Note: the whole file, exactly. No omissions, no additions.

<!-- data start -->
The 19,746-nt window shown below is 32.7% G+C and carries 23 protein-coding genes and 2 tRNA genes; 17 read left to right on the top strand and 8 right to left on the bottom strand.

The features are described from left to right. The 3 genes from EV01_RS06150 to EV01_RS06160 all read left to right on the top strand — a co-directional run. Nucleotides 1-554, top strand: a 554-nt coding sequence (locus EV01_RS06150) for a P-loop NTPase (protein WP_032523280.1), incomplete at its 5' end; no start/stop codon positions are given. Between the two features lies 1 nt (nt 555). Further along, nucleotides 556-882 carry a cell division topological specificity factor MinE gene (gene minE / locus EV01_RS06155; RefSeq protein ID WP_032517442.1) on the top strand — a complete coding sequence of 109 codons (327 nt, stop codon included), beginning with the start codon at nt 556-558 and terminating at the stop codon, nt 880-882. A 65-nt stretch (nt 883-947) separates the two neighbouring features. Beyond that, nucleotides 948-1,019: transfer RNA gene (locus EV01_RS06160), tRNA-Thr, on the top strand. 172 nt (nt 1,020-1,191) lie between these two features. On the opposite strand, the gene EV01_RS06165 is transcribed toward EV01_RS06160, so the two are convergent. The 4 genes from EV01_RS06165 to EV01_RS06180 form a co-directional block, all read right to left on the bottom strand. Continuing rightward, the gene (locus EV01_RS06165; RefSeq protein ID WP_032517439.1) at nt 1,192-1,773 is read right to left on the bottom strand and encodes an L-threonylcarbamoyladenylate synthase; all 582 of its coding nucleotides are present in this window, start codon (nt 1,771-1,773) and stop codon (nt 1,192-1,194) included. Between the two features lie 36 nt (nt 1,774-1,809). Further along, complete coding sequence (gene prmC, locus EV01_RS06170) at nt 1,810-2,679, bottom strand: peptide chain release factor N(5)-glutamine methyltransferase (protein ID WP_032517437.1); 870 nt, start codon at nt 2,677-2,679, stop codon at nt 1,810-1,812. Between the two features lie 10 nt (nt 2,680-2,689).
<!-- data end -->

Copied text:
The 19,746-nt window shown below is 32.7% G+C and carries 23 protein-coding genes and 2 tRNA genes; 17 read left to right on the top strand and 8 right to left on the bottom strand.

The features are described from left to right. The 3 genes from EV01_RS06150 to EV01_RS06160 all read left to right on the top strand — a co-directional run. Nucleotides 1-554, top strand: a 554-nt coding sequence (locus EV01_RS06150) for a P-loop NTPase (protein WP_032523280.1), incomplete at its 5' end; no start/stop codon positions are given. Between the two features lies 1 nt (nt 555). Further along, nucleotides 556-882 carry a cell division topological specificity factor MinE gene (gene minE / locus EV01_RS06155; RefSeq protein ID WP_032517442.1) on the top strand — a complete coding sequence of 109 codons (327 nt, stop codon included), beginning with the start codon at nt 556-558 and terminating at the stop codon, nt 880-882. A 65-nt stretch (nt 883-947) separates the two neighbouring features. Beyond that, nucleotides 948-1,019: transfer RNA gene (locus EV01_RS06160), tRNA-Thr, on the top strand. 172 nt (nt 1,020-1,191) lie between these two features. On the opposite strand, the gene EV01_RS06165 is transcribed toward EV01_RS06160, so the two are convergent. The 4 genes from EV01_RS06165 to EV01_RS06180 form a co-directional block, all read right to left on the bottom strand. Continuing rightward, the gene (locus EV01_RS06165; RefSeq protein ID WP_032517439.1) at nt 1,192-1,773 is read right to left on the bottom strand and encodes an L-threonylcarbamoyladenylate synthase; all 582 of its coding nucleotides are present in this window, start codon (nt 1,771-1,773) and stop codon (nt 1,192-1,194) included. Between the two features lie 36 nt (nt 1,774-1,809). Further along, complete coding sequence (gene prmC, locus EV01_RS06170) at nt 1,810-2,679, bottom strand: peptide chain release factor N(5)-glutamine methyltransferase (protein ID WP_032517437.1); 870 nt, start codon at nt 2,677-2,679, stop codon at nt 1,810-1,812. Between the two features lie 10 nt (nt 2,680-2,689).